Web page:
JSU is still looking.
Guard Chris Denson led three Tigers in double figures with 15 points, and they rebounded from an embarrassing defensive show by holding JSU to 34.6 percent shooting en route to a 78-54 victory.
For Auburn (2-1), Tuesday’s performance was redemption after giving up 72 second-half points en route to a 111-92 loss to Northwestern State.
“I was happy with our defense tonight,” Auburn coach Tony Barbee said. “A little more attention to detail on the defensive end of the floor. That’s all we did for the last two days, and it showed.”
For winless JSU (0-5), Tuesday’s performance served of evidence that the losses are mounting on its confidence.
The Gamecocks were “physically bad, mentally bad, no energy, no detail,” JSU coach James Green said. “Falling behind in games will kill your confidence right away, and it looked like that happened to us.”
Auburn’s shooting dipped as low as 20 percent from the floor in the first half, and the Gamecocks didn’t reach double figures until Michael Louder’s layup brought them within 21-10 at 6:25 of the first half.
JSU shot 29.6 percent in the first half.
Auburn, which also got 14 points from K.T. Harrell and 10 from Malcolm Canada, outscored JSU 44-24 in the paint, 26-12 on second-chance points, 23-11 off of only 14 Gamecock turnovers and 32-18 off the bench.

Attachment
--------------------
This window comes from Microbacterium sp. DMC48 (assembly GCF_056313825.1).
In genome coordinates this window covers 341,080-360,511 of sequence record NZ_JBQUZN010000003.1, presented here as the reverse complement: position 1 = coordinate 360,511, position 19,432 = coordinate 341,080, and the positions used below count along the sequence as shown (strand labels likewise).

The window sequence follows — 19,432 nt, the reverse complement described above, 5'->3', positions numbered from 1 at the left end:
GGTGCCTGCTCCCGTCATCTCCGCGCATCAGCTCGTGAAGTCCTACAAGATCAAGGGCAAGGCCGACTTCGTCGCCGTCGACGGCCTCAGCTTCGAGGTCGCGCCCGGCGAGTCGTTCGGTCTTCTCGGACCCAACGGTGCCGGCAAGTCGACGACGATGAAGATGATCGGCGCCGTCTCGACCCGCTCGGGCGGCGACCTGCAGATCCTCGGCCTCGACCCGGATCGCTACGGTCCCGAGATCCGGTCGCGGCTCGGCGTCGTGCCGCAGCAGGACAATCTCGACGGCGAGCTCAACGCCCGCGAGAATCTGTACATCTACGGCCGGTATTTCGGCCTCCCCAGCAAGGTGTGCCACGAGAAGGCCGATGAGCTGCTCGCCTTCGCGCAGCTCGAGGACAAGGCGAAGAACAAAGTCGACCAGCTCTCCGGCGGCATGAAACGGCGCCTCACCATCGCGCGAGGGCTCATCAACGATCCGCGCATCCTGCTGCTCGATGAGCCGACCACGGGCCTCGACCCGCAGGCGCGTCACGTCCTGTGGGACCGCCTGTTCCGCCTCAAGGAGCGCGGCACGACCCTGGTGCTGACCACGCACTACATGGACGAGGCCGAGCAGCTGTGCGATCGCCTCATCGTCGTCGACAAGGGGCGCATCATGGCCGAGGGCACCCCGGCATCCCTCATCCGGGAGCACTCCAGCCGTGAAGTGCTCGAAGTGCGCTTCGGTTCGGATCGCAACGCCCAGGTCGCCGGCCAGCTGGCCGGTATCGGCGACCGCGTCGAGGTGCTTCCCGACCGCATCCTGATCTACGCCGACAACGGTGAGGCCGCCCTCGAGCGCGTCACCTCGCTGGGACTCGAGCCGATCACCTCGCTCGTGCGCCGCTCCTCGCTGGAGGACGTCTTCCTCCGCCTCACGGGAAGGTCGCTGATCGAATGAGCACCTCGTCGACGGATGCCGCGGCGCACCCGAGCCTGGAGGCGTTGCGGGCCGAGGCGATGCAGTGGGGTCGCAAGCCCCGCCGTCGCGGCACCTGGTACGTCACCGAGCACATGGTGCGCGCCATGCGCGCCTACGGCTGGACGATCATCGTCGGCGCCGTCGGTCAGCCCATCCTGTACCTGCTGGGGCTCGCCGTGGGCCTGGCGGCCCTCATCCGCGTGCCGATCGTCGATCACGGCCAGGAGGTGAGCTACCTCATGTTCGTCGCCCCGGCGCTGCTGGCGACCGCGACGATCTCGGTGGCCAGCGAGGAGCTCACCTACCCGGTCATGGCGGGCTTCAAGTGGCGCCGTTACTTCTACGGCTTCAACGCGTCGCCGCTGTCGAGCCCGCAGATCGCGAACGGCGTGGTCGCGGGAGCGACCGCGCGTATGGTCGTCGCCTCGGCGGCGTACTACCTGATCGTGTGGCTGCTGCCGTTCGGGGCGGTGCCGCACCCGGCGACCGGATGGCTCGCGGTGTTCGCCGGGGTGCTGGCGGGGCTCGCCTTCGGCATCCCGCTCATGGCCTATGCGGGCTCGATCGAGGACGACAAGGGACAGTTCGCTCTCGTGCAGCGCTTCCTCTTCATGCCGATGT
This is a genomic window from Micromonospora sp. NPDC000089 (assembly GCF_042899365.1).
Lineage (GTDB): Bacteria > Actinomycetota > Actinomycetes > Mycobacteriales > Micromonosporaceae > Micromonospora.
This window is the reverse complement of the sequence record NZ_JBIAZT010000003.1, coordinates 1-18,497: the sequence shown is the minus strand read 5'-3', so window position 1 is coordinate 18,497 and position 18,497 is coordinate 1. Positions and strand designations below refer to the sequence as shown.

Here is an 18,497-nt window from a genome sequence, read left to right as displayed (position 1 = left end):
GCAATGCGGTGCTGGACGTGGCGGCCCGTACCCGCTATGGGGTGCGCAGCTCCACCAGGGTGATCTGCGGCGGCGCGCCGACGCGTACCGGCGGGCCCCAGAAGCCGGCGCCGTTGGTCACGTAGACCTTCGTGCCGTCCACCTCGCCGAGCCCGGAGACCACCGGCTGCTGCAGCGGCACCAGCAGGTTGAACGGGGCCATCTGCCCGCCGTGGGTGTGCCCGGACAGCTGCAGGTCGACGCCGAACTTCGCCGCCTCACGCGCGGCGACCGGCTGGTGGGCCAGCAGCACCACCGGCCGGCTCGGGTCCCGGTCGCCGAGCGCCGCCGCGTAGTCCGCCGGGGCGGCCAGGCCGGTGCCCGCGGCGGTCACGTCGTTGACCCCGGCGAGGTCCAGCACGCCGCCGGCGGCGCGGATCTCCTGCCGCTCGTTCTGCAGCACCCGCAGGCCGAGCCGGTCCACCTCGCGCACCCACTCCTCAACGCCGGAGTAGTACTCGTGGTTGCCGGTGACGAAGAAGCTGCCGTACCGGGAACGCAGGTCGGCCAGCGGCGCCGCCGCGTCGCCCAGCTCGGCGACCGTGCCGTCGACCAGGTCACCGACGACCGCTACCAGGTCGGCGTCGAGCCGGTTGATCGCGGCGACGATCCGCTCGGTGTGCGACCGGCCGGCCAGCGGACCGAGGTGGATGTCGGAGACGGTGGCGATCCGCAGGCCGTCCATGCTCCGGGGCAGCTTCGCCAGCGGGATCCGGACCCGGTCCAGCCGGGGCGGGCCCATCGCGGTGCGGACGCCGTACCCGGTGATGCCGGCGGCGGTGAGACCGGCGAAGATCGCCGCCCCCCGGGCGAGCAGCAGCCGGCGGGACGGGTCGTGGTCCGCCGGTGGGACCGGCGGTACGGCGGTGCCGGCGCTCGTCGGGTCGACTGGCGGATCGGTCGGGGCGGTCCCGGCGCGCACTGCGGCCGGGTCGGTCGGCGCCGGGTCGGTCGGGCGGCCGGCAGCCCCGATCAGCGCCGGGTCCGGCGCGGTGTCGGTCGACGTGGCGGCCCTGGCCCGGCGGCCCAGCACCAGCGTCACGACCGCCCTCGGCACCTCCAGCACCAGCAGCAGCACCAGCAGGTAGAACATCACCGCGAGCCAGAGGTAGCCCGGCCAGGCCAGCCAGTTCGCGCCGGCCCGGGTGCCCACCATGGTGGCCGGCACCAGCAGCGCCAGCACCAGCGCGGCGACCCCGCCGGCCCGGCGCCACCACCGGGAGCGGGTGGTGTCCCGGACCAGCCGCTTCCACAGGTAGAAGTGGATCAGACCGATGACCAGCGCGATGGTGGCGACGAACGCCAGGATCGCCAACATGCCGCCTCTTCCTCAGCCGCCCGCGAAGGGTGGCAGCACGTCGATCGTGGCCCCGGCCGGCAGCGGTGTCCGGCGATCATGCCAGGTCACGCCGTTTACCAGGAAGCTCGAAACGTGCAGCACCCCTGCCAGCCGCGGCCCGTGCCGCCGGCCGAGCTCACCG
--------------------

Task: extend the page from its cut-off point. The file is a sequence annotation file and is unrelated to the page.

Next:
Auburn outrebounded JSU 47-33.
It all started with Auburn wanting to prove something on defense and using JSU’s misses to get out on transition.
“It was a lot better than last game,” Harrell said. “I think we scrambled, we communicated at a high level, and that’s what we were working in practice before the game.
“You always want to bounce back, especially when we play at home. I think coach did a great job of motivating us to not lose at home again.”
JSU just wants to win -- anywhere.
The Gamecocks opened with losses at Bradley, Illinois and Chicago State then lost to Alabama State at home Saturday. Confidence is becoming an issue.
“We’ve got people that hold their heads down when we get down,” said forward D.J. Felder, JSU’s lone bright spot with 16 points and 12 rebounds. “You can tell their moods when we’re losing and stuff like that.
“That’s natural for that to happen, but, for me to be a leader on this team, I’ve got to keep us out of that mood.”
Green said the Gamecocks have more talent than at any point in his six years at JSU, too much to be 0-5.
“If you’ve got better talent, you ought to be better, unless coaching is the problem,” he said. “We’ve got to do a better job coaching and getting this group tied together, with an understanding of what it takes to play.
“I think we’re in a state of shock, probably from Chicago State, Alabama State and this game, because I think we all thought we’d be better at this point than where we are. When that happens, sometimes you start pressing.”
Sports columnist Joe Medley: 256-235-3576, firstname.lastname@example.org. On Twitter @jmedley_star.